Life & Letters


About this Item

Title: Walt Whitman to Richard Maurice Bucke, 25 October 1890

Date: October 25, 1890

Whitman Archive ID: loc.07850

Source: The Charles E. Feinberg Collection of the Papers of Walt Whitman, 1839–1919, Library of Congress, Washington, D.C. Transcribed from digital images or a microfilm reproduction of the original item. For a description of the editorial rationale behind our treatment of the correspondence, see our statement of editorial policy.

Notes for this letter were derived from Walt Whitman, The Correspondence, ed. Edwin Haviland Miller, 6 vols. (New York: New York University Press, 1961–1977), and supplemented, updated, or created by Whitman Archive staff as appropriate.

Contributors to digital file: Blake Bronson-Bartlett, Ian Faith, Zainab Saleh, Breanna Himschoot, and Stephanie Blalock

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early PM Oct: 25 '90

Fine & sunny to-day rather cool—have signed & sent the contract with Rheinhalter Bros: 18 Broad st: Phila: architects &c: for my burial house in Harleigh Cemetery2—Ralph Moore3 to have control & charge under my name & be my representative4—no mail today—dull & heavy, the grip on me—ate a fair breakfast—fair night Tom Harned5 made a warm big political speech last night, good (independent—mugwump6)

Hope you are having good times
Walt Whitman

Richard Maurice Bucke (1837–1902) was a Canadian physician and psychiatrist who grew close to Whitman after reading Leaves of Grass in 1867 (and later memorizing it) and meeting the poet in Camden a decade later. Even before meeting Whitman, Bucke claimed in 1872 that a reading of Leaves of Grass led him to experience "cosmic consciousness" and an overwhelming sense of epiphany. Bucke became the poet's first biographer with Walt Whitman (Philadelphia: David McKay, 1883), and he later served as one of his medical advisors and literary executors. For more on the relationship of Bucke and Whitman, see Howard Nelson, "Bucke, Richard Maurice," Walt Whitman: An Encyclopedia, ed. J.R. LeMaster and Donald D. Kummings (New York: Garland Publishing, 1998).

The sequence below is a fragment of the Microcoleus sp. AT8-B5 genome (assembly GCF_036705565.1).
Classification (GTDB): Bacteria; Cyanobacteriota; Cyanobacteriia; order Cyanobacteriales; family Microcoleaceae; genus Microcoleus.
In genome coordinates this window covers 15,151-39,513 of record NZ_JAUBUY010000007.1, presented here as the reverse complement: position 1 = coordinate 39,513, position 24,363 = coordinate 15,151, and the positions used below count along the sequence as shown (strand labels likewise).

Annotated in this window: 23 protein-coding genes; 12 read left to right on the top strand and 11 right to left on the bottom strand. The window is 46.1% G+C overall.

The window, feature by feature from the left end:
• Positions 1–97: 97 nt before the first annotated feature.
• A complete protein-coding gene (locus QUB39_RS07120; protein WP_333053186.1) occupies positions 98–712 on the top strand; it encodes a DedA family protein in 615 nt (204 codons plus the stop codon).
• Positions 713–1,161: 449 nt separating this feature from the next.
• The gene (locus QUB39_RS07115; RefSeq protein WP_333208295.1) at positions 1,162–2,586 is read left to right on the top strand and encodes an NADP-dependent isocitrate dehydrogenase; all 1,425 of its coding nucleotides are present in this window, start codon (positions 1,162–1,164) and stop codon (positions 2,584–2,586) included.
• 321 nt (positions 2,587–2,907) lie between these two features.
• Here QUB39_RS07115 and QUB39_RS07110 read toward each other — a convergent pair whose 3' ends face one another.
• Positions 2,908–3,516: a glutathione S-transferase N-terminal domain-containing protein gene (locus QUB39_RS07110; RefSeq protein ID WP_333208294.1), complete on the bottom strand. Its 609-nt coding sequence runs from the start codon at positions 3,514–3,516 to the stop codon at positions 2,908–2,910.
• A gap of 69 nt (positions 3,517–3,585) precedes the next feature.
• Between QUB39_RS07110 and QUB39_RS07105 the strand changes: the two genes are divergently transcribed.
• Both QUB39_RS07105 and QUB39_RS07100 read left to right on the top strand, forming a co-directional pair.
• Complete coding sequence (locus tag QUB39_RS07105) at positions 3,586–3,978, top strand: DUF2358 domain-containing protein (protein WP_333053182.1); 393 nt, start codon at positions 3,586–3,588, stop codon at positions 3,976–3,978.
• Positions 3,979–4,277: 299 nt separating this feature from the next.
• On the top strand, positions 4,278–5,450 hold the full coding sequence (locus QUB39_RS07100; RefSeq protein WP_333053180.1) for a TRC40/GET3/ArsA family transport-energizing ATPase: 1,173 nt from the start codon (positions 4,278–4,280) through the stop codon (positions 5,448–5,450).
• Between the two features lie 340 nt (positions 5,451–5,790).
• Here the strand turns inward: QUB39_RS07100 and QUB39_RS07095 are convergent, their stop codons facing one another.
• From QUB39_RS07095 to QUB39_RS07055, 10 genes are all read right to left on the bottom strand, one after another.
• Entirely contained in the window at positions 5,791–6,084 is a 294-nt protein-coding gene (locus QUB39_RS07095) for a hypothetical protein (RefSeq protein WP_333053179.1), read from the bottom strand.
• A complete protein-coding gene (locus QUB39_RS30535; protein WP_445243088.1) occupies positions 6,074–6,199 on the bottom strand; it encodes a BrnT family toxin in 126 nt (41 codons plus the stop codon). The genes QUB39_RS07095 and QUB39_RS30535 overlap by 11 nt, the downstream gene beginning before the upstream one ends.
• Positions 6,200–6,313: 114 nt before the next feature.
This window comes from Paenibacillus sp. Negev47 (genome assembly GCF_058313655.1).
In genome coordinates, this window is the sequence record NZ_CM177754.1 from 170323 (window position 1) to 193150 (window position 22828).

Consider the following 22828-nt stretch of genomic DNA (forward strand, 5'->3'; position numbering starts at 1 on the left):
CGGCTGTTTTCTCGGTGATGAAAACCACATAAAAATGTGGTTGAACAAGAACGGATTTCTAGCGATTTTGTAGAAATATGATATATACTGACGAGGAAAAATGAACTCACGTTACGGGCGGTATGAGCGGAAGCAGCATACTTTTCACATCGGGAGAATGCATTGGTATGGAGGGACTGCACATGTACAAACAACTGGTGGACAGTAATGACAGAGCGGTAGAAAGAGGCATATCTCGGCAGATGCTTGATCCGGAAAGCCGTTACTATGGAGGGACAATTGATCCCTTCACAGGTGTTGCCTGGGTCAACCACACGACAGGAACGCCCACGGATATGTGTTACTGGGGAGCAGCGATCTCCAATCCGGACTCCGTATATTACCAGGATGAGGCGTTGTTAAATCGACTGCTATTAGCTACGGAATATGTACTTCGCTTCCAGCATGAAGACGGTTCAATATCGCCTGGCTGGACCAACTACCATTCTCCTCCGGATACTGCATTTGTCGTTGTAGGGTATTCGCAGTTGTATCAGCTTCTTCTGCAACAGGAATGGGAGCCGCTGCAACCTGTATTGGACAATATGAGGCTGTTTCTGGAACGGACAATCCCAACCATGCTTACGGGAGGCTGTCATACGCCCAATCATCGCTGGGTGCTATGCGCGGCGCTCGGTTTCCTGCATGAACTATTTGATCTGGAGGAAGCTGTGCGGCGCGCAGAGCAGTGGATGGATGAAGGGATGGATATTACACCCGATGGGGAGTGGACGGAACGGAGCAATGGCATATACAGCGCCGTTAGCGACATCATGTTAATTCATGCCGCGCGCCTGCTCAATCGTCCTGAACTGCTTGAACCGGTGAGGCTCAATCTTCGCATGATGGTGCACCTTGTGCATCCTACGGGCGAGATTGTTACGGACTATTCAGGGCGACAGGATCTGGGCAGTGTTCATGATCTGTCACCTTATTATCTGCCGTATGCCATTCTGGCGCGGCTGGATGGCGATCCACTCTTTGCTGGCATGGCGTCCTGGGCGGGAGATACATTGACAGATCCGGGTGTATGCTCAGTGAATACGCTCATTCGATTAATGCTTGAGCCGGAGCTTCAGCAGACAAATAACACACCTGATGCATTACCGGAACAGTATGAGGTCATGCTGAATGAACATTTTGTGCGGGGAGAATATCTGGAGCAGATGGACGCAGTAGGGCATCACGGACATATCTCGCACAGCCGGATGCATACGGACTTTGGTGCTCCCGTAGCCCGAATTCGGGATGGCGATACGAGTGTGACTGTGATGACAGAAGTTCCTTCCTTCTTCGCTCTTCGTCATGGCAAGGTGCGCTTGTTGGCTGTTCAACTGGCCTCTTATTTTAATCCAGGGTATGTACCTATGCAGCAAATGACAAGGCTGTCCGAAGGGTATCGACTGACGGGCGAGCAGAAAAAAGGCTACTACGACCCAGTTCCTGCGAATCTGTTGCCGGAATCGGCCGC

1. This letter is addressed: Dr Bucke | Asylum | London | Ontario | Canada. It is postmarked: Camden, N.J. | OCT 25 | 430 PM | 90; London | AM | OC 27 | 9O | Canada. [back]

2. Whitman was buried in Harleigh Cemetery in Camden, New Jersey, on March 30, 1892, in an elaborate granite tomb that he designed. Reinhalter and Company of Philadelphia built the tomb, at a cost of $4,000. Whitman covered a portion of these costs with money that his Boston friends had raised so that the poet could purchase a summer cottage; the remaining balance was paid by Whitman's literary executor, Thomas Harned. For more information on the cemetery and Whitman's tomb, see See Geoffrey M. Still, "Harleigh Cemetery," Walt Whitman: An Encyclopedia, ed. J.R. LeMaster and Donald D. Kummings (New York: Garland Publishing, 1998). [back]

3. Ralph Moore was the superintendent of Harleigh Cemetery, where Whitman had had his marble tomb built. [back]

4. J. E. Reinhalter, of P. Reinhalter & Company, on October 11 urged Whitman to "be kind enough and look over the paper wich I left with you [&] see if all correct, as we are govern[ing] ourselfs according." He also said that his "brother has gone to the Quarry in Massachusetts and will stay there untill all the stones connected with your work are split out." See also Whitman's November 12–14, 1891 letter to Bucke. [back]

5. Thomas Biggs Harned (1851–1921) was one of Whitman's literary executors. Harned was a lawyer in Philadelphia and, having married Augusta Anna Traubel (1856–1914), was Horace Traubel's brother-in-law. For more on him, see Dena Mattausch, "Harned, Thomas Biggs (1851–1921)," Walt Whitman: An Encyclopedia, ed. J.R. LeMaster and Donald D. Kummings (New York: Garland Publishing, 1998). For more on his relationship with Whitman, see Thomas Biggs Harned, Memoirs of Thomas B. Harned, Walt Whitman's Friend and Literary Executor, ed. Peter Van Egmond (Hartford: Transcendental Books, 1972). [back]

6. A Mugwump was a political activist who shifted from the Republican party to the Democratic party in the 1880s; for the rest of the century it was a common term for anyone who left one political party for another. [back]


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